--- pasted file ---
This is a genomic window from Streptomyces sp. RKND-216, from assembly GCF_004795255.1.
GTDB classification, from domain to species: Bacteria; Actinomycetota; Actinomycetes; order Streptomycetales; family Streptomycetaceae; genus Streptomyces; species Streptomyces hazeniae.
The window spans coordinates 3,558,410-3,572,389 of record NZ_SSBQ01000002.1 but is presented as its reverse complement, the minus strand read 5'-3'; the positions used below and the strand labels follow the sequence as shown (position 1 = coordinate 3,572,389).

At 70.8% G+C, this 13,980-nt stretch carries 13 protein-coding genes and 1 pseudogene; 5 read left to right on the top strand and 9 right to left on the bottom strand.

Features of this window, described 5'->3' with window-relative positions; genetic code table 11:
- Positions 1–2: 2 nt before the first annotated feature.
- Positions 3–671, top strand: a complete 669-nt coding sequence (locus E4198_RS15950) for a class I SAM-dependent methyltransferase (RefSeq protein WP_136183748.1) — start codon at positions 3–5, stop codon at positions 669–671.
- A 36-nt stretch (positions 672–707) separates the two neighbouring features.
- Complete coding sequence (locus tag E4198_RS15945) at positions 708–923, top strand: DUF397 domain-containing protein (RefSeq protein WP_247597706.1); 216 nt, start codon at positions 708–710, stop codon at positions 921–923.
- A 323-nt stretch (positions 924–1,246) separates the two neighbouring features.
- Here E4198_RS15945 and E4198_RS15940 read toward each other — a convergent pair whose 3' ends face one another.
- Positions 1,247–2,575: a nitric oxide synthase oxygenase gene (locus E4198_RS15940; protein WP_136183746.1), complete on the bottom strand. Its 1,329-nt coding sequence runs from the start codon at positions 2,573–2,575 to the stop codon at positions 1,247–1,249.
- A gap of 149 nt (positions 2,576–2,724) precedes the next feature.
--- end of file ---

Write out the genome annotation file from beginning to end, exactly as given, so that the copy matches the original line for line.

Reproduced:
This is a genomic window from Streptomyces sp. RKND-216, from assembly GCF_004795255.1.
GTDB classification, from domain to species: Bacteria; Actinomycetota; Actinomycetes; order Streptomycetales; family Streptomycetaceae; genus Streptomyces; species Streptomyces hazeniae.
The window spans coordinates 3,558,410-3,572,389 of record NZ_SSBQ01000002.1 but is presented as its reverse complement, the minus strand read 5'-3'; the positions used below and the strand labels follow the sequence as shown (position 1 = coordinate 3,572,389).

At 70.8% G+C, this 13,980-nt stretch carries 13 protein-coding genes and 1 pseudogene; 5 read left to right on the top strand and 9 right to left on the bottom strand.

Features of this window, described 5'->3' with window-relative positions; genetic code table 11:
- Positions 1–2: 2 nt before the first annotated feature.
- Positions 3–671, top strand: a complete 669-nt coding sequence (locus E4198_RS15950) for a class I SAM-dependent methyltransferase (RefSeq protein WP_136183748.1) — start codon at positions 3–5, stop codon at positions 669–671.
- A 36-nt stretch (positions 672–707) separates the two neighbouring features.
- Complete coding sequence (locus tag E4198_RS15945) at positions 708–923, top strand: DUF397 domain-containing protein (RefSeq protein WP_247597706.1); 216 nt, start codon at positions 708–710, stop codon at positions 921–923.
- A 323-nt stretch (positions 924–1,246) separates the two neighbouring features.
- Here E4198_RS15945 and E4198_RS15940 read toward each other — a convergent pair whose 3' ends face one another.
- Positions 1,247–2,575: a nitric oxide synthase oxygenase gene (locus E4198_RS15940; protein WP_136183746.1), complete on the bottom strand. Its 1,329-nt coding sequence runs from the start codon at positions 2,573–2,575 to the stop codon at positions 1,247–1,249.
- A gap of 149 nt (positions 2,576–2,724) precedes the next feature.